11/9/2021 | Hotels

UK Hotel Reopening Trends in 2021

Over the last 20 months, COVID-19 has created several challenges for the UK hotel sector.

Hoteliers have had to make unprecedented decisions regarding their business and whether to remain open or temporarily close. Earlier this year, we reported on the UK’s reopening trends for 2020, which identified a mixed response from operators across the regions in the face of multiple lockdowns. Having tracked the data for the past 10 months, we can now provide an update on the current trend for 2021.

The beginning of 2021 kicked off to a challenging start as the UK went into its third and longest lockdown. However, since the lifting of restrictions on leisure travel on 17 May 2021, there has been a significant boost in the reopening of hotels, with 97% of the UK’s hotel rooms currently open for business. Whilst this was to be expected given the anticipated return of demand, there are still variances by region, with 98% of supply now trading in the UK regions vs 95% in London.

 

Key Regional Trends

For analysis, we have examined seven of the largest and most popular city destinations for leisure or corporate tourism. As expected, destinations with a high share of leisure tourism lead the list in terms of hotels open.

Bristol is currently the only city with 100% of hotel supply open, followed by Glasgow with 99% and Edinburgh with 98%. At the height of the third national lockdown, Bristol had the highest percentage of supply trading with 82% open in January, whilst Edinburgh only recorded 61% of supply open during the same month.

With the reopening of hotel accommodation for tourist purposes on May 17th, overall opening rates surged to above 90% across the major cities and slowly continued to current levels with summer demand picking up. Birmingham, however, while initially seeing 94% of supply reopen in May then saw a drop of supply open to 88% in August after which quickly returned to 97% in October 2021.

 

Differences across the hotel categories

There are also noticeable differences between various categories of hotels. Whilst 99% of economy or budget hotels are currently open, luxury hotels are slightly lower at 96%. The upper midscale segment (mid-range) was most stable during the third lockdown with a low of 88% of its hotels trading in February whilst Luxury hotels were the most impacted dropping to a low of 60% of supply open in April.

Looking at the two largest segments, economy and upper midscale, which together account for 48% of the UK’s total room supply, their reopening trends have been markedly different. One explanation could be the different branding characteristics, which we first identified in our 2020 update.

Overall, 73% of the UK’s economy hotels are branded, with approximately 45% under the Premier Inn (incl. the hub and Zip by Premier Inn brands) or Travelodge. This operating model allows for the segment to be more agile and faster at rolling out operating decisions across the markets. This was also evidenced by the quick acceleration of the reopening of the segment when demand returned.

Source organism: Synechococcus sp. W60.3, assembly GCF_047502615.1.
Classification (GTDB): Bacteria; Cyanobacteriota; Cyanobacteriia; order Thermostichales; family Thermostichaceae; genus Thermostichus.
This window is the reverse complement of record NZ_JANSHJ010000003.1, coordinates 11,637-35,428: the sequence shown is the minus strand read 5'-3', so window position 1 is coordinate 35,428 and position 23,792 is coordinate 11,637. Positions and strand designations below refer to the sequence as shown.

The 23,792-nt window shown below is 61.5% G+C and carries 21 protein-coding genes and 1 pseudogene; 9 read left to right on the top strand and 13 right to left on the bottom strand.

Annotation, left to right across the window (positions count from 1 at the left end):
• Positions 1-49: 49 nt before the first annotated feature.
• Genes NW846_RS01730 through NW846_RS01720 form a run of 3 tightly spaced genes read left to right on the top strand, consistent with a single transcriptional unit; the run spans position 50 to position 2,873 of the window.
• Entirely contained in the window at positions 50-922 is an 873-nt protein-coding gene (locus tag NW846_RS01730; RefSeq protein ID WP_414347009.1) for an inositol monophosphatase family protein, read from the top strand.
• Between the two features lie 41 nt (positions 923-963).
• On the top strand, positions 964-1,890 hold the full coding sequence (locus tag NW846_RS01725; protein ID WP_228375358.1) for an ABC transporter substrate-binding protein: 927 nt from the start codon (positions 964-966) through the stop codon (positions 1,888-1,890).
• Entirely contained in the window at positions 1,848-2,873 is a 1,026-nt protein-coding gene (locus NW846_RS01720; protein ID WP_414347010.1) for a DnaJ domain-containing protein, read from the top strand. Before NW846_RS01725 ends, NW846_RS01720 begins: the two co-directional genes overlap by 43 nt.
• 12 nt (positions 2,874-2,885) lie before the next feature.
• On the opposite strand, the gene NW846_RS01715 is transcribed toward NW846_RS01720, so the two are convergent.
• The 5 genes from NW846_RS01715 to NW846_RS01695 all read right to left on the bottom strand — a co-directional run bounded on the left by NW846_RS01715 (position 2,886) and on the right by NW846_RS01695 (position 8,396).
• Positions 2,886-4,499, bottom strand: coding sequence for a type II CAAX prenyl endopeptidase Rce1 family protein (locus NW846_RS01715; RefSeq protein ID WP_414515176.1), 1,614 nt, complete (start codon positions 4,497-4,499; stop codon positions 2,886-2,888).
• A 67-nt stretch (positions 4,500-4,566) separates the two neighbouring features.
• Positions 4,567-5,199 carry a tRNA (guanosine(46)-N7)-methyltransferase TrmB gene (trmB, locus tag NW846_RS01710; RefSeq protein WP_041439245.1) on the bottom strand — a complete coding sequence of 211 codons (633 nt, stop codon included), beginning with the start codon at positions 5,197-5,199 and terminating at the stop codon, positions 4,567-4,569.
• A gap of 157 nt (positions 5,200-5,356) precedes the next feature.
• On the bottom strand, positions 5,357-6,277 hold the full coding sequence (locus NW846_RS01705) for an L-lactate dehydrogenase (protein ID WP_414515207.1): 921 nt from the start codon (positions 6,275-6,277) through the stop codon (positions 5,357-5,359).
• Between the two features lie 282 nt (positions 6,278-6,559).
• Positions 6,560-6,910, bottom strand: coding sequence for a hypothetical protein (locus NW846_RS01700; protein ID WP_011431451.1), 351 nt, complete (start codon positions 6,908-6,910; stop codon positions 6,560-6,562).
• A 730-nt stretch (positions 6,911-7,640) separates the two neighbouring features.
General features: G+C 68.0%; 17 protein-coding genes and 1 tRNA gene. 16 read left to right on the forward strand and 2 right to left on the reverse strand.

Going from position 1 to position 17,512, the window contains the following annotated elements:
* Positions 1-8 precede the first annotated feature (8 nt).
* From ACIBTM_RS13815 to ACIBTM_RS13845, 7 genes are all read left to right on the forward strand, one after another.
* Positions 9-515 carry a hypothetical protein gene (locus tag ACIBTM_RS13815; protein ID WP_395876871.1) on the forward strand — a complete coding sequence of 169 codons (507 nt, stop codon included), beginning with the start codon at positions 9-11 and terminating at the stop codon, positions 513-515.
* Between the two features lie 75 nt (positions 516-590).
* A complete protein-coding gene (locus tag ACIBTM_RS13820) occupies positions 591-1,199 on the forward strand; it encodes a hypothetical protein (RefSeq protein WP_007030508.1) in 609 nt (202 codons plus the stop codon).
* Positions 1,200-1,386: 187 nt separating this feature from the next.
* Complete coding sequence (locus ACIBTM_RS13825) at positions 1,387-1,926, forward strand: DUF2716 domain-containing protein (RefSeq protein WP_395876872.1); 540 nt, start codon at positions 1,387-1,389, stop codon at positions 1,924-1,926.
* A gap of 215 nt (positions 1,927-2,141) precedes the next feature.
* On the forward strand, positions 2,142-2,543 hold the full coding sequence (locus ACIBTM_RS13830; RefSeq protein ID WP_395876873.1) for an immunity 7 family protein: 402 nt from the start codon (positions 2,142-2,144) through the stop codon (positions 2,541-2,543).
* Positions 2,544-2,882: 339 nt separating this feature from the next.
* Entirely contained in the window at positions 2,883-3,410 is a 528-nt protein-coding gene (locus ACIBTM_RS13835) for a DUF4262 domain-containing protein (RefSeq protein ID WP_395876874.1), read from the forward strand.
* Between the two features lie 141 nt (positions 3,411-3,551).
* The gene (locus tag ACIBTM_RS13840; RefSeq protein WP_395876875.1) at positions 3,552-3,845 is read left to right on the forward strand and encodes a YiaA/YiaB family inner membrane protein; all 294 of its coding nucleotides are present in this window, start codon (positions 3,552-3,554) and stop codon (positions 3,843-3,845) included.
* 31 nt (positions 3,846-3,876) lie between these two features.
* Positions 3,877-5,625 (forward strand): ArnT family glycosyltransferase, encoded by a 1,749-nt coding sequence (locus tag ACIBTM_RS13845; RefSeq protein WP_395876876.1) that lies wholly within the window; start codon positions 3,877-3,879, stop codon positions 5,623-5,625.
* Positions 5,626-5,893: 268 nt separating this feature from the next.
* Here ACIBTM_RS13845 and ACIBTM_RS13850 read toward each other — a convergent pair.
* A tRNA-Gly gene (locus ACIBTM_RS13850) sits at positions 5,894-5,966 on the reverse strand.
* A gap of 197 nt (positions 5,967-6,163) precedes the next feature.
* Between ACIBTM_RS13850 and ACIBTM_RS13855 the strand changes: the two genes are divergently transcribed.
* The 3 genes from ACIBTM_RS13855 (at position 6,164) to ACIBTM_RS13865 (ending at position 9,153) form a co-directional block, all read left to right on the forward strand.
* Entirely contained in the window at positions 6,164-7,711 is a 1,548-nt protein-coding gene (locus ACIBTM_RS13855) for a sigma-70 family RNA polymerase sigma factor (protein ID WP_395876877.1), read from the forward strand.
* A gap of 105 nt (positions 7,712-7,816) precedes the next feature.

In comparison, 52% of the Upper Midscale segment in the UK is branded but under 20 individual brands, with the remaining 48% of the segment operating as independent hotels. This makes the segment less transparent and potentially more disjointed in their response to market conditions. However, this may also be due to large numbers of seaside, rural and leisure destination hotels being in the upper midscale sector and able to capture demand in those locations versus branded hotels which are more likely to be in town and city locations.

Branded vs Independent Hotels

This analysis explains a similar correlation when looking at opening trends between branded and independent hotels throughout the pandemic. Independent hotels recorded their lowest trading percentage at 88% during the third lockdown while branded hotels recorded a low of 71%.

The overall reopening trend has been positive since the much-awaited lifting of restrictions on 17 May and the return of significant demand led by strong leisure markets. However, growing economic pressures including rising inflation, the current labour shortage within the hospitality industry and increasing energy costs have put pressure on hotel margins and created new challenges in day-to-day operation. As a result, some hotels are unable to service the demand and have been forced to reduce their available inventory. We will continue to monitor reopening trends in the coming months, against this backdrop.

  

Key Takeaways

  • Hotels in regional leisure-led tourist destinations reopened at a quicker rate than town and city locations, as leisure holiday demand returned quicker than city tourism or business demand
  • Across the various categories, economy hotels reopened quicker than those in the upper midscale segment
  • The upper midscale segment was most stable during the third lockdown whilst luxury hotels were the most impacted